Mike Sievert replaces John Legere as CEO of the combined T-Mobile
It’s official: Sprint is no more, and the New T-Mobile is here. T-Mobile US CEO John Legere has formally passed the torch to Mike Sievert, a month earlier than expected.
Legere will continue to serve out the remainder of his term as a member of the company’s board of directors, through the annual shareholder meeting scheduled for June. In a statement, Legere said that though he had planned to stay through the end of his contract on April 30, it “made more sense” to have the leadership transition take place now.
“Now it’s time for me to hand the reins over to Mike Sievert,” he said. “The board of directors and I agree that it makes perfect sense for Mike to assume his leadership role on day one of the new company. He’s ready! I had originally planned to stay on through the end of my contract on April 30, 2020, but it makes much more sense to transition this responsibility to Mike today. Mike was the first person I hired at T-Mobile and I have tremendous faith in his ability to take the Un-carrier into its next SUPERCHARGED chapter” [Emphasis Legere’s]. … I cannot wait to see what this entire team does next!”
Sievert, who served as T-Mobile US’ COO until today, said that Legere “has changed what it means to be a CEO.
“Everything that T-Mobile has accomplished is the result of his vision for what a different kind of wireless provider could be. John IS what the Un-carrier is all about: advocating for customers at every turn, forcing us to think differently and always driving for more. He has always pushed the boundaries of what’s possible and pushed us to do the same. His leadership has made us what we are today, and we will take that into the future,” Sievert added.
T-Mobile US is technically the parent company of the combined entity (called T-Mobile) and the company’s stock will continue to trade on NASDAQ as TMUS. As previously reported, Softbank, which was the majority stakeholder in Sprint, surrendered nearly 49 million T-Mobile shares immediately after the merger closed, as part of an agreed-upon tweak to the merger agreement that results in a larger stake for T-Mobile US parent company Deutsche Telekom.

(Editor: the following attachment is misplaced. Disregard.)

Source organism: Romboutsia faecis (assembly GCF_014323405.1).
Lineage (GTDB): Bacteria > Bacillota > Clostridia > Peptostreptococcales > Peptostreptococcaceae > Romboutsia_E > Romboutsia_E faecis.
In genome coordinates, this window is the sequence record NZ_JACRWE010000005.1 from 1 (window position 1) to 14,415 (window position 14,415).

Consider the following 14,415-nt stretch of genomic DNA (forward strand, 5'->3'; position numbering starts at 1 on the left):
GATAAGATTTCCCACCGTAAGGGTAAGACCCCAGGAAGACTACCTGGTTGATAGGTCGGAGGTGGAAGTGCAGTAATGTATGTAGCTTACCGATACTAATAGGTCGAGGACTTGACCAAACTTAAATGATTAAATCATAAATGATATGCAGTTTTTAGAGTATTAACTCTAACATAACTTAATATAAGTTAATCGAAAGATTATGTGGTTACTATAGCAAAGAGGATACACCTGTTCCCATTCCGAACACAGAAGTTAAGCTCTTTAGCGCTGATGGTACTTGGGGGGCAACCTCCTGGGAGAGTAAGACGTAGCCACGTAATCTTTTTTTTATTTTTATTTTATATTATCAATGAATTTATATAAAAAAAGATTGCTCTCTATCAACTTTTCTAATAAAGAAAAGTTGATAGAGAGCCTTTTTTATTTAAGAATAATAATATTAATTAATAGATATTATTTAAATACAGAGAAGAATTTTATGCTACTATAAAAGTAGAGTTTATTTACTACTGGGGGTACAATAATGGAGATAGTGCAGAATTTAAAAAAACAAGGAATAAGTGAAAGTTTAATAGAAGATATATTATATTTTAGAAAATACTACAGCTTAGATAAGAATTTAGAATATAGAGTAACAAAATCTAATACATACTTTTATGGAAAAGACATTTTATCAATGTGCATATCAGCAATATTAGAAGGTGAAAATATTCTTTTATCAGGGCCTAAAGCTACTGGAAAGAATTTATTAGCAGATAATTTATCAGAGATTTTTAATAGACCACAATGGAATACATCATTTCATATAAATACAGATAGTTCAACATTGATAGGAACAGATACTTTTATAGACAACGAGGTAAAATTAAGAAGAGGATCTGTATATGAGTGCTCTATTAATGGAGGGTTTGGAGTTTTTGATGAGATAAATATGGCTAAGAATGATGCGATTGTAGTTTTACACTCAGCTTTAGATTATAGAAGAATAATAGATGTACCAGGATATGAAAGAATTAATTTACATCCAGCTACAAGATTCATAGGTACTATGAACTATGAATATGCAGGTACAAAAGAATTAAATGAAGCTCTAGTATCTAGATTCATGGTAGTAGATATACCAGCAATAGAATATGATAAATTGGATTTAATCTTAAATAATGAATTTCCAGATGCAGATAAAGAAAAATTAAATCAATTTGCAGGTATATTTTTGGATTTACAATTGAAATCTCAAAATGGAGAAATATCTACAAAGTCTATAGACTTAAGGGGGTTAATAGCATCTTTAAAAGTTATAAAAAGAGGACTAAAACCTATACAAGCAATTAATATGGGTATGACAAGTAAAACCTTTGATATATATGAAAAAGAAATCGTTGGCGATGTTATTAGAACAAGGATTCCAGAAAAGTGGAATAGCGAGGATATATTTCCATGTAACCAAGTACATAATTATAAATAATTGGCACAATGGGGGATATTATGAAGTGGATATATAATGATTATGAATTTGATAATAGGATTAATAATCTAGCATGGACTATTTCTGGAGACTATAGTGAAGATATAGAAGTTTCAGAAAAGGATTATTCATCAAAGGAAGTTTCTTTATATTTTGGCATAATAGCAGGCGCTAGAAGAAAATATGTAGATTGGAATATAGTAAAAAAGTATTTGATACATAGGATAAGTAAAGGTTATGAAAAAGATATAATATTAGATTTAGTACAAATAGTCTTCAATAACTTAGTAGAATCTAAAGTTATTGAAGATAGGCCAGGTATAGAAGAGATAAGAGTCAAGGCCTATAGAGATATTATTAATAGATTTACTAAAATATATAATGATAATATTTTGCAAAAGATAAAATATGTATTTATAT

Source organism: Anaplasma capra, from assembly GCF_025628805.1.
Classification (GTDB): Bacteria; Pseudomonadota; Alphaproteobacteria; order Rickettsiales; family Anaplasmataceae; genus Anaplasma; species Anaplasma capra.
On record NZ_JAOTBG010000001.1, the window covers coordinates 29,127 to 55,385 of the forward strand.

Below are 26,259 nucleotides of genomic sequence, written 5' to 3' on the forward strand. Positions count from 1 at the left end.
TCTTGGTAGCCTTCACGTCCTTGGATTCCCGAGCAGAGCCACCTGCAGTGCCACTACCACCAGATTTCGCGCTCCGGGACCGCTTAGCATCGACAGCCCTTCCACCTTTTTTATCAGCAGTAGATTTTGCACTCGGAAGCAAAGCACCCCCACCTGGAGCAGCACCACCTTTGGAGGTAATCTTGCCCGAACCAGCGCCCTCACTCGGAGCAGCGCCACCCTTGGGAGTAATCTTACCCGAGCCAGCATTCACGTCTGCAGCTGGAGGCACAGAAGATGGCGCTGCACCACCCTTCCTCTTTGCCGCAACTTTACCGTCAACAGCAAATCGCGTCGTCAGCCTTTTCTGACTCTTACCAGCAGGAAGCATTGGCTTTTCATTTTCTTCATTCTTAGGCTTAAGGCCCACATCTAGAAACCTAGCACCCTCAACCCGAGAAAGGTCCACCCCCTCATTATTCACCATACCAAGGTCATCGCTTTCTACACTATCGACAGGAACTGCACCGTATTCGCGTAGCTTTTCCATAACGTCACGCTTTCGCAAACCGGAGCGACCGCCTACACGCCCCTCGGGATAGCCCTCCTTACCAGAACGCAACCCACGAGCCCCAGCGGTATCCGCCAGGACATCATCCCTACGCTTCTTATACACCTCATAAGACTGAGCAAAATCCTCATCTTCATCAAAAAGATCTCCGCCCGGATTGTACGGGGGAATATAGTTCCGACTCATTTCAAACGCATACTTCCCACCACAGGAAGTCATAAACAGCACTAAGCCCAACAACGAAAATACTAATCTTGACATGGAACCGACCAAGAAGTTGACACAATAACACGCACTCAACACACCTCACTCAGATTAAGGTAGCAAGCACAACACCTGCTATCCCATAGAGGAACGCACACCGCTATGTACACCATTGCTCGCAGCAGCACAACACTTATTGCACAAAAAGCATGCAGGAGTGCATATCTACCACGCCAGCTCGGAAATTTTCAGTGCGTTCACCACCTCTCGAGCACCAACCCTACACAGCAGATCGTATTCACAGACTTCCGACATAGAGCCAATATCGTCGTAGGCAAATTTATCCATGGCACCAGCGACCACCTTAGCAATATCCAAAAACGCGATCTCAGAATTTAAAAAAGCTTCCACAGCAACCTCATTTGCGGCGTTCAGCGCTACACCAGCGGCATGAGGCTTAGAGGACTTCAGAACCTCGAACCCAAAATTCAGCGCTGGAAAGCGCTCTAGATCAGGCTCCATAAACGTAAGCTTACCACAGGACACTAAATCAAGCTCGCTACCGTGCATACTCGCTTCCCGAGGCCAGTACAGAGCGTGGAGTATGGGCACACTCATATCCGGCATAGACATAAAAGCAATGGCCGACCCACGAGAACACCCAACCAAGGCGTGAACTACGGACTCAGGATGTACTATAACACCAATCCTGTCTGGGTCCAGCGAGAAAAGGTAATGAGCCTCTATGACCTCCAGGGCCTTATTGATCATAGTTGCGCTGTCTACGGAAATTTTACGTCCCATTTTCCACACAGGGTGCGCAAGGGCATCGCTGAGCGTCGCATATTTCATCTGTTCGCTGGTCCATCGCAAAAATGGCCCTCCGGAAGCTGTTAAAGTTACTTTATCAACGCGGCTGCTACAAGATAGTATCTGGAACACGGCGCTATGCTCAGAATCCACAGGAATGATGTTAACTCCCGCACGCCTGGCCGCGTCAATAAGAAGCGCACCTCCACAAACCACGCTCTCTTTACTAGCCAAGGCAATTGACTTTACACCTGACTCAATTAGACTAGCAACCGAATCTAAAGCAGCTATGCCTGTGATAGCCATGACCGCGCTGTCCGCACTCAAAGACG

In a climate of unprecedented network demand and an uncertain economic environment, the company will face the task of consolidating the two networks — which is expected to deliver most of the expected synergies from the merger — and living up to its lofty promises to deliver an extensive nationwide 5G footprint, including providing 99% of the U.S. population with 5G within six years, with average 5G speeds of 100+Mbps, and extending coverage to 90% of the rural population with average speeds of 50 Mbps.
“During this extraordinary time, it has become abundantly clear how vital a strong and reliable network is to the world we live in. The New T-Mobile’s commitment to delivering a transformative broad and deep nationwide 5G network is more important and more needed than ever and what we are building is mission-critical for consumers,” said Sievert in a statement.
The carrier pointed to its newly introduced T-Mobile Connect plan, which was launched ahead of schedule, and lower-priced options from Metro by T-Mobile as evidence of its continued push for lower prices. T-Mobile Connect has monthly options as low as $15 per month and was launched on March 23 as part of the carrier’s response to the COVID-19 pandemic. T-Mo said that its other previously announced initiatives “will launch soon,” including special deals for first responders and free internet access and hardware for 10 million households over the next five years.